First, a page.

- Previous serious reaction to a vaccine—If your child had a serious reaction to this vaccine or another vaccine with pertussis in it, you should talk to your doctor about the potential benefits and possible risks of getting this vaccine. Some serious reactions include being less responsive than normal, crying continuously without stopping for 3 hours or more, having a seizure with or without a fever, or having a fever that was 105 degrees F or higher.
- Progressive neurologic disorder—This includes infantile spasms, progressive brain disease, or uncontrolled seizures. This vaccine should not be given until these conditions are treated and under control.
Proper use of diphtheria, tetanus, and acellular pertussis vaccine
A nurse or other trained health professional will give your child this vaccine. The vaccine is given as a shot into one of your child's muscles.
This vaccine is usually given as a series of 4 or 5 shots. It is important that your child receive all of the shots in this series. Try to keep all scheduled appointments. If your child must miss a shot, make another appointment with the child's doctor as soon as possible.
Your child may receive other vaccines at the same time as this one, but in a different body area. You should receive information sheets about all of the vaccines your child receives. Make sure you understand all of the information that is given to you.
Your child may also receive a medicine to help prevent or treat some of the minor side effects of the vaccine, like fever and soreness.
Precautions while using diphtheria, tetanus, and acellular pertussis vaccine
It is very important that the doctor check your child at regular visits to make sure this vaccine is working properly and to check for unwanted effects. It is very important that you return to your child's doctor for the next dose in the series.
Contact your doctor immediately if your child has sudden weakness in the arms and legs. This could be a sign of a serious condition called Guillain-Barré syndrome.
It is very important to tell the doctor if your child is allergic to rubber. The vial and syringes may contain dry natural latex rubber, which may cause an allergic reaction if your child has a latex allergy.
This vaccine will not treat an active infection. If your child has an infection due to diphtheria, tetanus, or pertussis, your child will need medicines to treat these infections.
Syncope (fainting) may occur after receiving this vaccine. Your doctor may want your child to be observed after receiving the injection to prevent and manage fainting.
Be sure to tell your child's doctor about any side effects that occur after your child receives the vaccine. This may include seizures, fever, crying that will not stop, or severe redness or swelling where the shot was given.
This vaccine may cause apnea (breathing stops for short periods) in some premature infants. Discuss this with your child's doctor if you are concerned.
Make sure your doctor knows if you are using medicines that weaken your immune system such as cancer medicines, radiation treatment, or steroids.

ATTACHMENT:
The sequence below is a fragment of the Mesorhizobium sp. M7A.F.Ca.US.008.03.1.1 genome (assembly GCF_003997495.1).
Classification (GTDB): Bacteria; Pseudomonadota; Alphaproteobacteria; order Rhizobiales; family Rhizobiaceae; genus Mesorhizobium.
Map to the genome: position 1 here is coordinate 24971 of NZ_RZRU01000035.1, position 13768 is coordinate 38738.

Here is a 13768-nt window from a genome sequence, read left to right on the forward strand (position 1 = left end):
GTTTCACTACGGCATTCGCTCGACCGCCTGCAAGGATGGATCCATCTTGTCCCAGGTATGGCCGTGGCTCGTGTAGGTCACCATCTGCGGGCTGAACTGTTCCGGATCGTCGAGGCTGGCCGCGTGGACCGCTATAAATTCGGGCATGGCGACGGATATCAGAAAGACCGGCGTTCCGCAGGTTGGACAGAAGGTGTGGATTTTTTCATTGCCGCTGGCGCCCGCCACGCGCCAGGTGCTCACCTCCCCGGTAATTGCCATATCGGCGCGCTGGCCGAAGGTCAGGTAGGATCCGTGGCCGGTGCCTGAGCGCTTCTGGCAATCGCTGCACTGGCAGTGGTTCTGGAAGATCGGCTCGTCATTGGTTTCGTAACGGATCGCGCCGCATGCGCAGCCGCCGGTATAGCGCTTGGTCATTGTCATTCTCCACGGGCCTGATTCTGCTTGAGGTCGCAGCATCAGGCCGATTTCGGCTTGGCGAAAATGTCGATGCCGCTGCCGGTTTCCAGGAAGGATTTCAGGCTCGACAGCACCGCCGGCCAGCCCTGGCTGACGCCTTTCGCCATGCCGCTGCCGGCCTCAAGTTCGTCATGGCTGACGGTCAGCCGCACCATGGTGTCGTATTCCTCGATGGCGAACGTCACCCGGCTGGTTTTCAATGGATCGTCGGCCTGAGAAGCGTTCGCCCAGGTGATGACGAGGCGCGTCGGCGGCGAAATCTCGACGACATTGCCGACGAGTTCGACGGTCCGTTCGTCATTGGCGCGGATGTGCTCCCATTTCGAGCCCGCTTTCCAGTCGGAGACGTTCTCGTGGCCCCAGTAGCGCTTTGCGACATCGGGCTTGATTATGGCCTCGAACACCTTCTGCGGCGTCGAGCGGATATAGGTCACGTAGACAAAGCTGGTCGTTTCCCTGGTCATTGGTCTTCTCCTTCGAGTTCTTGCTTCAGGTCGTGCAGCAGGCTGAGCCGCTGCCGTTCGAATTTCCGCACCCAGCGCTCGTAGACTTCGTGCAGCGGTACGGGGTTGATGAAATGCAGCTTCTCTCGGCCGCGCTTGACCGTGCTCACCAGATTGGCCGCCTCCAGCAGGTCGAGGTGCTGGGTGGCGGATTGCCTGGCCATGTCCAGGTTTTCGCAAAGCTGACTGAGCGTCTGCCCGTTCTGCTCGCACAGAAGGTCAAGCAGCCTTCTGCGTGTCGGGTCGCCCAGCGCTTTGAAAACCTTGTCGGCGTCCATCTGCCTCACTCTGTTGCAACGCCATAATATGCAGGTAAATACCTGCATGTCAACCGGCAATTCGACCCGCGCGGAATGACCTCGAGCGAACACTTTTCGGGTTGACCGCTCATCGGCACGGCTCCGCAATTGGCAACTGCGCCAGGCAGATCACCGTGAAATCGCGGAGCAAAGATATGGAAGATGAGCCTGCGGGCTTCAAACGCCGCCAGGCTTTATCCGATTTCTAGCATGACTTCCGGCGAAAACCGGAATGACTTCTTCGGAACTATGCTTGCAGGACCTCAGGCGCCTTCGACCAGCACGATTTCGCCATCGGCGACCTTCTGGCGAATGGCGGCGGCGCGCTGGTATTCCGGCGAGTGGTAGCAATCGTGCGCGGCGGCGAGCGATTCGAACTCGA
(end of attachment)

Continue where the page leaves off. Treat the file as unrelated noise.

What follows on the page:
Diphtheria, tetanus, and acellular pertussis vaccine side effects
Along with its needed effects, a medicine may cause some unwanted effects. Although not all of these side effects may occur, if they do occur they may need medical attention.
Check with your doctor or nurse immediately if any of the following side effects occur:
- Collapse or shock-like state
- crying for 3 hours or more
- fever over 102.2 °F
- redness or swelling of 4 inches or more at the injection site
- seizures (convulsions)
- severe pain at the injection site
Incidence not known
- back pain
- black, tarry stools
- bleeding gums
- bleeding, blistering, burning, coldness, discoloration of the skin, feeling of pressure, hives, infection, inflammation, itching, lumps, numbness, pain, rash, redness, scarring, soreness, stinging, swelling, tenderness, tingling, ulceration, or warmth at the injection site
- blood in the urine or stools
- bloody nose
- bluish color of the fingernails, lips, skin, palms, or nail beds
- blurred vision
- difficulty with swallowing
- fast heartbeat
- joint pain, stiffness, or swelling
- loss of bladder control
- loss of consciousness
- loss of strength or energy
- muscle pain or weakness
- nausea and vomiting
- pain or cramping in the abdomen or stomach
- pinpoint red spots on the skin
- puffiness or swelling of the eyelids or around the eyes, face, lips, or tongue
- rash with flat lesions or small raised lesions on the skin
- shortness of breath
- sleepiness or unusual drowsiness
- sore throat
- stiff neck
- swollen, painful, or tender lymph glands in the neck, armpit, or groin
- tightness in the chest
- total body jerking
- unusual bleeding or bruising
- unusual tiredness or weakness (sudden and severe)
Some side effects may occur that usually do not need medical attention. These side effects may go away during treatment as your body adjusts to the medicine. Also, your health care professional may be able to tell you about ways to prevent or reduce some of these side effects. Check with your health care professional if any of the following side effects continue or are bothersome or if you have any questions about them:
- Fever of 99.5 °F or more
- loss of appetite
- mild pain, redness, swelling, or tenderness at the injection site
- weight loss
Incidence not known
- ear pain
Other side effects not listed may also occur in some patients. If you notice any other effects, check with your healthcare professional.
Call your doctor for medical advice about side effects. You may report side effects to the FDA at 1-800-FDA-1088.
Always consult your healthcare provider to ensure the information displayed on this page applies to your personal circumstances.